You know that feeling you get when your teacher is posting grades for papers or tests? How you brace yourself, take a deep breath and hold it like you’re doing the Ice Bucket Challenge?
It’s the same thing with books. Imagine getting your corrected test or term paper back, only it’s 400 pages long.
My edits still come on paper. The UPS man (or woman) knocks on my door and hands me a big, fat package. There’s no mistaking it for anything else. It’s manuscript shaped.
I bring it in and set it on the kitchen counter with a mixture of reverence and terror. What is my editor going to say? How much am I going to have to rewrite? How many stupid mistakes did I make? The only way to know is to open it and find out.
That’s a lot of paper. On top is a letter that summarizes all the things that are wrong with the book. Sometimes this is a long letter.
I usually read it standing right there by the counter. Then I hyperventilate. And then I go for a walk, or a coffee, or a something, and I don’t come back until I stop feeling like a loser for not writing a Perfect First Draft. (No one writes a perfect first draft, no matter what they tell you. There are always things that can be better. I have been tempted to go through Barnes and Noble with a pen and tweak the phrasing here and there in my books on the shelf.)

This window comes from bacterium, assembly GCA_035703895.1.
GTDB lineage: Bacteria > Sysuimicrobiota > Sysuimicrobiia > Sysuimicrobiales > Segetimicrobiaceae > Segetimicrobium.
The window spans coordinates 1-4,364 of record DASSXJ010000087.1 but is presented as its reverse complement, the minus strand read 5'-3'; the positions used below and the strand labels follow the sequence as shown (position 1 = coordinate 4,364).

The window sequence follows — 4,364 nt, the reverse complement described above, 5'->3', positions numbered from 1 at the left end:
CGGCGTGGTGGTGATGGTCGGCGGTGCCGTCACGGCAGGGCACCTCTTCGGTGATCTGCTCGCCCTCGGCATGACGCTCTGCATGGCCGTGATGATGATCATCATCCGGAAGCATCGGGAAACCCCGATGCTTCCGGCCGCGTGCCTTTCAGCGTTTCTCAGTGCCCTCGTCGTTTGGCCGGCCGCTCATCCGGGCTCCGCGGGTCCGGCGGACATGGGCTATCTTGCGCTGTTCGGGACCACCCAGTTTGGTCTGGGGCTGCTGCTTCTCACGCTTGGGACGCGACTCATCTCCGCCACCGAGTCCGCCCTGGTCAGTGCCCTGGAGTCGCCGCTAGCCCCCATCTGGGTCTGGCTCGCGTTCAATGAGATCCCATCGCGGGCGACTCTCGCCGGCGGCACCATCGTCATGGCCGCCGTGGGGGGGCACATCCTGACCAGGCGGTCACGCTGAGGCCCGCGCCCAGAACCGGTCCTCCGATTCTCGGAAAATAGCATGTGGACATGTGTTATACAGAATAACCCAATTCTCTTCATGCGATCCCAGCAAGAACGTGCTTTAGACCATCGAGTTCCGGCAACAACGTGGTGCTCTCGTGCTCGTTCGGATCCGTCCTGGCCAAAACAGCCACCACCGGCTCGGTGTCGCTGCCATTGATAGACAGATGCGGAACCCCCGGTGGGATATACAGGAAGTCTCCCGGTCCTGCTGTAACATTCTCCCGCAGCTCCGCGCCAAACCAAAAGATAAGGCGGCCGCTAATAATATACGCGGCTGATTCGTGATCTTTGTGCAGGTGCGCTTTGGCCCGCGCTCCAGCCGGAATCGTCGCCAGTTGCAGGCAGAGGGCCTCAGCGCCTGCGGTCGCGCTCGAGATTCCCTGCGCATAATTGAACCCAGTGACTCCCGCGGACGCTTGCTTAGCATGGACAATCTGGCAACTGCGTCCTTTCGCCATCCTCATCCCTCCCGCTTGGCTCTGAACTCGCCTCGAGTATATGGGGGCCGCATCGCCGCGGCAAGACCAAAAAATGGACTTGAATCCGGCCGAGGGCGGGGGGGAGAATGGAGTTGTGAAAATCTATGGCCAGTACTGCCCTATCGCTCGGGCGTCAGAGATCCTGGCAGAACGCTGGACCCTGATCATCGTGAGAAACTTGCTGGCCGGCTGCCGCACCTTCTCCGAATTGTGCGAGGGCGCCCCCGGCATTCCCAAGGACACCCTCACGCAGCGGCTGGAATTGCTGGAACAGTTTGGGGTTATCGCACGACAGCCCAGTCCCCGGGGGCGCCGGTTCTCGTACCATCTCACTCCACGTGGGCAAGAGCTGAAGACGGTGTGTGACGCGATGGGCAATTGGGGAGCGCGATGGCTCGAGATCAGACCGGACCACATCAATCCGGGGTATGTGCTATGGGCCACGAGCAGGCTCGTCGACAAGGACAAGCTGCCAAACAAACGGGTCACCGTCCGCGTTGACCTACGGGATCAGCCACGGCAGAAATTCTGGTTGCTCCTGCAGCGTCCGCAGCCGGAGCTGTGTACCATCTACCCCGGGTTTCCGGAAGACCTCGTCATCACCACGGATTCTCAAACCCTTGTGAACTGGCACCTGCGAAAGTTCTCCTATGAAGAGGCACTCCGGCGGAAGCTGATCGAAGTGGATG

That big pile of paper sits on the kitchen counter—maybe a few hours, maybe a day, maybe a weekend—while I cogitate on how I’m going to fix what I need to fix. (Sometimes it’s something big like “This entire part in the museum here doesn’t make sense.” Sometimes it’s small but pervasive, like adding more explanation of how magic works or description of settings.)
Finally, the manuscript gets to move to the workspace. (In this case, the sofa.)
I’m not quite ready to open the document on the computer and start haphazardly making changes. First I go through my editors’ (and agent’s) notes, page by page, wincing at the things I think I should have caught myself, or the things I thought I could get away with but didn’t, scribbling my own ideas, getting up every now and then to freak out. Like, “How I’m going to cut 25 pages out of the middle without losing any of my brilliant scenes?!” Or, my favorite: “OMG I have to come up with a logical reason for that to happen?” Or it’s close cousin,”It doesn’t seem like they know what’s going on there because I don’t know what’s going on.”
From there on… I won’t say it’s easy, but the analytical part of your brain kicks in and you flinch less. Two things safe my sanity right now: (1) I know I’m my own worst critic while working on a book, but (2) I can still fix things. I try and enjoy that while it lasts.
PS It’s not a Goodnight book.
PPS It doesn’t come out for more than a year. But it’s going to be EPIC when it does.